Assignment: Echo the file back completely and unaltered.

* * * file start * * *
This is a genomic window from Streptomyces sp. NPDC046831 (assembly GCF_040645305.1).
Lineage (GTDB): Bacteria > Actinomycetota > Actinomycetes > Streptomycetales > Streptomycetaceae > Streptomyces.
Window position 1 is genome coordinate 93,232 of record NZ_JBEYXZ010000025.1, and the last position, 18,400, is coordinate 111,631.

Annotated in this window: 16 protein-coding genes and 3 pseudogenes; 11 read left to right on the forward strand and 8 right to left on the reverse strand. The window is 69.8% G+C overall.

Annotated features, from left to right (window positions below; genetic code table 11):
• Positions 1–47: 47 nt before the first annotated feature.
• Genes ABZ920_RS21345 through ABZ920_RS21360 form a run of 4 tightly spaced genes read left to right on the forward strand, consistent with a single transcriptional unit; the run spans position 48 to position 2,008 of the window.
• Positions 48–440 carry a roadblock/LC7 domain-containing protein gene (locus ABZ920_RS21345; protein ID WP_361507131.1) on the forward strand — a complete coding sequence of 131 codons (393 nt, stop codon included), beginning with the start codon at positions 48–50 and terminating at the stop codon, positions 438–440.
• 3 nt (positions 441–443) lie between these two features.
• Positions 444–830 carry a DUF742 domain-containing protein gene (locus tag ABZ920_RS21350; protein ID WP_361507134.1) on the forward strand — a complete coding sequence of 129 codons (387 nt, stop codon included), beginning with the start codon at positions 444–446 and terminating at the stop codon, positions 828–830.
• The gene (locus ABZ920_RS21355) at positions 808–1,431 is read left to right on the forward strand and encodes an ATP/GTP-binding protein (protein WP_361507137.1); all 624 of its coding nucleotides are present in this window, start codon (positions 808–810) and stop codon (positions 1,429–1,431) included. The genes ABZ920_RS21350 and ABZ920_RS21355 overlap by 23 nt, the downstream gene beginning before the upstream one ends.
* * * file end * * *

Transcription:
This is a genomic window from Streptomyces sp. NPDC046831 (assembly GCF_040645305.1).
Lineage (GTDB): Bacteria > Actinomycetota > Actinomycetes > Streptomycetales > Streptomycetaceae > Streptomyces.
Window position 1 is genome coordinate 93,232 of record NZ_JBEYXZ010000025.1, and the last position, 18,400, is coordinate 111,631.

Annotated in this window: 16 protein-coding genes and 3 pseudogenes; 11 read left to right on the forward strand and 8 right to left on the reverse strand. The window is 69.8% G+C overall.

Annotated features, from left to right (window positions below; genetic code table 11):
• Positions 1–47: 47 nt before the first annotated feature.
• Genes ABZ920_RS21345 through ABZ920_RS21360 form a run of 4 tightly spaced genes read left to right on the forward strand, consistent with a single transcriptional unit; the run spans position 48 to position 2,008 of the window.
• Positions 48–440 carry a roadblock/LC7 domain-containing protein gene (locus ABZ920_RS21345; protein ID WP_361507131.1) on the forward strand — a complete coding sequence of 131 codons (393 nt, stop codon included), beginning with the start codon at positions 48–50 and terminating at the stop codon, positions 438–440.
• 3 nt (positions 441–443) lie between these two features.
• Positions 444–830 carry a DUF742 domain-containing protein gene (locus tag ABZ920_RS21350; protein ID WP_361507134.1) on the forward strand — a complete coding sequence of 129 codons (387 nt, stop codon included), beginning with the start codon at positions 444–446 and terminating at the stop codon, positions 828–830.
• The gene (locus ABZ920_RS21355) at positions 808–1,431 is read left to right on the forward strand and encodes an ATP/GTP-binding protein (protein WP_361507137.1); all 624 of its coding nucleotides are present in this window, start codon (positions 808–810) and stop codon (positions 1,429–1,431) included. The genes ABZ920_RS21350 and ABZ920_RS21355 overlap by 23 nt, the downstream gene beginning before the upstream one ends.